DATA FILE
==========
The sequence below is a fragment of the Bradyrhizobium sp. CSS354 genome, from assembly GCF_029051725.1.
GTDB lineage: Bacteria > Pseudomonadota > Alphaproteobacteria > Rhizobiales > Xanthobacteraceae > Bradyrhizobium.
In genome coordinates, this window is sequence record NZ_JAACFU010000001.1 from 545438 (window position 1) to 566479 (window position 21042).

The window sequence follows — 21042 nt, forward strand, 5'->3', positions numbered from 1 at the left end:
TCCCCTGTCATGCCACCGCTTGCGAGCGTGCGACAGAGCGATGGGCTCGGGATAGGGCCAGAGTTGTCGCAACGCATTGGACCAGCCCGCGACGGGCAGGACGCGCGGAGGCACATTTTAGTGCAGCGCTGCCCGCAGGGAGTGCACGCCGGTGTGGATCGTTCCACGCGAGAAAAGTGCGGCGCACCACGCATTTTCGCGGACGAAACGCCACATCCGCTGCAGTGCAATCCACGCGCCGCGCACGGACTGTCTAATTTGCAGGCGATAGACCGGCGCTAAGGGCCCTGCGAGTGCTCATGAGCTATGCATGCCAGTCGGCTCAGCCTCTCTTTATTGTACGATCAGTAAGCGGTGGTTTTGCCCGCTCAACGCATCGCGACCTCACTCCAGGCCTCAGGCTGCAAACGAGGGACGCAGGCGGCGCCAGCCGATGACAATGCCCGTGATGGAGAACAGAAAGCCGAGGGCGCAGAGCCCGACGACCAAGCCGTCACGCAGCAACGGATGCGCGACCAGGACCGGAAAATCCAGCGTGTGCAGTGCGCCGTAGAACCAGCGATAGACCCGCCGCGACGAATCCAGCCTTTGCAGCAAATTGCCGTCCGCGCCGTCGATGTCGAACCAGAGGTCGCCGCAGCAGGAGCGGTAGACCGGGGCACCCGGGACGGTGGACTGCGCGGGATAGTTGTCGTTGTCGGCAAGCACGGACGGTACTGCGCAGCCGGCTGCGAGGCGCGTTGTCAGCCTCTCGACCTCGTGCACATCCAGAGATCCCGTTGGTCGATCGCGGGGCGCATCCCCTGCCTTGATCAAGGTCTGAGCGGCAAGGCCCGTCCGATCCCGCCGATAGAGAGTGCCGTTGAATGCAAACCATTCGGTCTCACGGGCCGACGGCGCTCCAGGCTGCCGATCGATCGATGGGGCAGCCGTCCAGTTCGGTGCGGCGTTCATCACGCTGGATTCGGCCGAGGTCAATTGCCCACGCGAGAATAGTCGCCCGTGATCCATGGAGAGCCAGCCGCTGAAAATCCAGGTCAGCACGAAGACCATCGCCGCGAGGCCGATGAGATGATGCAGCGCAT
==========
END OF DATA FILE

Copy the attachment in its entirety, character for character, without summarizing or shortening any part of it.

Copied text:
The sequence below is a fragment of the Bradyrhizobium sp. CSS354 genome, from assembly GCF_029051725.1.
GTDB lineage: Bacteria > Pseudomonadota > Alphaproteobacteria > Rhizobiales > Xanthobacteraceae > Bradyrhizobium.
In genome coordinates, this window is sequence record NZ_JAACFU010000001.1 from 545438 (window position 1) to 566479 (window position 21042).

The window sequence follows — 21042 nt, forward strand, 5'->3', positions numbered from 1 at the left end:
TCCCCTGTCATGCCACCGCTTGCGAGCGTGCGACAGAGCGATGGGCTCGGGATAGGGCCAGAGTTGTCGCAACGCATTGGACCAGCCCGCGACGGGCAGGACGCGCGGAGGCACATTTTAGTGCAGCGCTGCCCGCAGGGAGTGCACGCCGGTGTGGATCGTTCCACGCGAGAAAAGTGCGGCGCACCACGCATTTTCGCGGACGAAACGCCACATCCGCTGCAGTGCAATCCACGCGCCGCGCACGGACTGTCTAATTTGCAGGCGATAGACCGGCGCTAAGGGCCCTGCGAGTGCTCATGAGCTATGCATGCCAGTCGGCTCAGCCTCTCTTTATTGTACGATCAGTAAGCGGTGGTTTTGCCCGCTCAACGCATCGCGACCTCACTCCAGGCCTCAGGCTGCAAACGAGGGACGCAGGCGGCGCCAGCCGATGACAATGCCCGTGATGGAGAACAGAAAGCCGAGGGCGCAGAGCCCGACGACCAAGCCGTCACGCAGCAACGGATGCGCGACCAGGACCGGAAAATCCAGCGTGTGCAGTGCGCCGTAGAACCAGCGATAGACCCGCCGCGACGAATCCAGCCTTTGCAGCAAATTGCCGTCCGCGCCGTCGATGTCGAACCAGAGGTCGCCGCAGCAGGAGCGGTAGACCGGGGCACCCGGGACGGTGGACTGCGCGGGATAGTTGTCGTTGTCGGCAAGCACGGACGGTACTGCGCAGCCGGCTGCGAGGCGCGTTGTCAGCCTCTCGACCTCGTGCACATCCAGAGATCCCGTTGGTCGATCGCGGGGCGCATCCCCTGCCTTGATCAAGGTCTGAGCGGCAAGGCCCGTCCGATCCCGCCGATAGAGAGTGCCGTTGAATGCAAACCATTCGGTCTCACGGGCCGACGGCGCTCCAGGCTGCCGATCGATCGATGGGGCAGCCGTCCAGTTCGGTGCGGCGTTCATCACGCTGGATTCGGCCGAGGTCAATTGCCCACGCGAGAATAGTCGCCCGTGATCCATGGAGAGCCAGCCGCTGAAAATCCAGGTCAGCACGAAGACCATCGCCGCGAGGCCGATGAGATGATGCAGCGCAT